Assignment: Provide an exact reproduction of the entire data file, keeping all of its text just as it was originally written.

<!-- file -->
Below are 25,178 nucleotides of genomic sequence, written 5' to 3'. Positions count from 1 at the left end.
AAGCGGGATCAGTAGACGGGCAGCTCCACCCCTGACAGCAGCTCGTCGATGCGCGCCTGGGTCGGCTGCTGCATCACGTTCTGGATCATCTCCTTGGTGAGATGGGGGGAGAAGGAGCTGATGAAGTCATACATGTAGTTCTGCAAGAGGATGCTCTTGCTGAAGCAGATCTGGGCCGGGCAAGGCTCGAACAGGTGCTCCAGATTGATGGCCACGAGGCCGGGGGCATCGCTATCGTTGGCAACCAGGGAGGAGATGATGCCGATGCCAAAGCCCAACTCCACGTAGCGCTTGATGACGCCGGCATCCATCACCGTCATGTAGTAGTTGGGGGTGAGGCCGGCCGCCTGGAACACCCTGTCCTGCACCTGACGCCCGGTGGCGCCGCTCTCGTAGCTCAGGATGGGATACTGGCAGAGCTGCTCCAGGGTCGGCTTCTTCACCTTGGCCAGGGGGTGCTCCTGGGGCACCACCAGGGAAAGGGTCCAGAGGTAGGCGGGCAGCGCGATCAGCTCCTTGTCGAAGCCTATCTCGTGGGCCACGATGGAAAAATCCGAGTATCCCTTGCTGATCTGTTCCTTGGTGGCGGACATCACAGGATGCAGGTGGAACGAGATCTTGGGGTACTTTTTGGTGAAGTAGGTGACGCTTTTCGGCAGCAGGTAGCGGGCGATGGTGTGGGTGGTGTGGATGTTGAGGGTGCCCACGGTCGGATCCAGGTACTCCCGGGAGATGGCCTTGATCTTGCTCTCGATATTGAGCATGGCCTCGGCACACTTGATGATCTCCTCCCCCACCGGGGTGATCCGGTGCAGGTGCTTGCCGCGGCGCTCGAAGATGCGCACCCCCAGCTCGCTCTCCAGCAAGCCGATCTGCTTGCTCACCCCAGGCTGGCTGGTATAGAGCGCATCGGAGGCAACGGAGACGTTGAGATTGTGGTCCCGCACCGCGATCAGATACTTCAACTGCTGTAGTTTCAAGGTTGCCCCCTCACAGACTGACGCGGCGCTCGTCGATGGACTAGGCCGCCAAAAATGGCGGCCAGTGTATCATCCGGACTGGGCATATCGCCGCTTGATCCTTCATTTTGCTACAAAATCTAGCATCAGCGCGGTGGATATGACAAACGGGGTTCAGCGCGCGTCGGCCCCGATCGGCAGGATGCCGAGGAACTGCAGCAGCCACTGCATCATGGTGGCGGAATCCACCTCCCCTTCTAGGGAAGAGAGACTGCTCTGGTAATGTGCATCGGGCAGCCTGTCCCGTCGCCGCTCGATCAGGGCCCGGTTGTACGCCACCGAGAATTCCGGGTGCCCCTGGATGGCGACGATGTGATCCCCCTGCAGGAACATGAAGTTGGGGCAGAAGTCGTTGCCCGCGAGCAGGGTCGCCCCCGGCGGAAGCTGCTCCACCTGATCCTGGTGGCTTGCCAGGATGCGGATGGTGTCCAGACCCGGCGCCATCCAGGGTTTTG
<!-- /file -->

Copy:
Below are 25,178 nucleotides of genomic sequence, written 5' to 3'. Positions count from 1 at the left end.
AAGCGGGATCAGTAGACGGGCAGCTCCACCCCTGACAGCAGCTCGTCGATGCGCGCCTGGGTCGGCTGCTGCATCACGTTCTGGATCATCTCCTTGGTGAGATGGGGGGAGAAGGAGCTGATGAAGTCATACATGTAGTTCTGCAAGAGGATGCTCTTGCTGAAGCAGATCTGGGCCGGGCAAGGCTCGAACAGGTGCTCCAGATTGATGGCCACGAGGCCGGGGGCATCGCTATCGTTGGCAACCAGGGAGGAGATGATGCCGATGCCAAAGCCCAACTCCACGTAGCGCTTGATGACGCCGGCATCCATCACCGTCATGTAGTAGTTGGGGGTGAGGCCGGCCGCCTGGAACACCCTGTCCTGCACCTGACGCCCGGTGGCGCCGCTCTCGTAGCTCAGGATGGGATACTGGCAGAGCTGCTCCAGGGTCGGCTTCTTCACCTTGGCCAGGGGGTGCTCCTGGGGCACCACCAGGGAAAGGGTCCAGAGGTAGGCGGGCAGCGCGATCAGCTCCTTGTCGAAGCCTATCTCGTGGGCCACGATGGAAAAATCCGAGTATCCCTTGCTGATCTGTTCCTTGGTGGCGGACATCACAGGATGCAGGTGGAACGAGATCTTGGGGTACTTTTTGGTGAAGTAGGTGACGCTTTTCGGCAGCAGGTAGCGGGCGATGGTGTGGGTGGTGTGGATGTTGAGGGTGCCCACGGTCGGATCCAGGTACTCCCGGGAGATGGCCTTGATCTTGCTCTCGATATTGAGCATGGCCTCGGCACACTTGATGATCTCCTCCCCCACCGGGGTGATCCGGTGCAGGTGCTTGCCGCGGCGCTCGAAGATGCGCACCCCCAGCTCGCTCTCCAGCAAGCCGATCTGCTTGCTCACCCCAGGCTGGCTGGTATAGAGCGCATCGGAGGCAACGGAGACGTTGAGATTGTGGTCCCGCACCGCGATCAGATACTTCAACTGCTGTAGTTTCAAGGTTGCCCCCTCACAGACTGACGCGGCGCTCGTCGATGGACTAGGCCGCCAAAAATGGCGGCCAGTGTATCATCCGGACTGGGCATATCGCCGCTTGATCCTTCATTTTGCTACAAAATCTAGCATCAGCGCGGTGGATATGACAAACGGGGTTCAGCGCGCGTCGGCCCCGATCGGCAGGATGCCGAGGAACTGCAGCAGCCACTGCATCATGGTGGCGGAATCCACCTCCCCTTCTAGGGAAGAGAGACTGCTCTGGTAATGTGCATCGGGCAGCCTGTCCCGTCGCCGCTCGATCAGGGCCCGGTTGTACGCCACCGAGAATTCCGGGTGCCCCTGGATGGCGACGATGTGATCCCCCTGCAGGAACATGAAGTTGGGGCAGAAGTCGTTGCCCGCGAGCAGGGTCGCCCCCGGCGGAAGCTGCTCCACCTGATCCTGGTGGCTTGCCAGGATGCGGATGGTGTCCAGACCCGGCGCCATCCAGGGTTTTG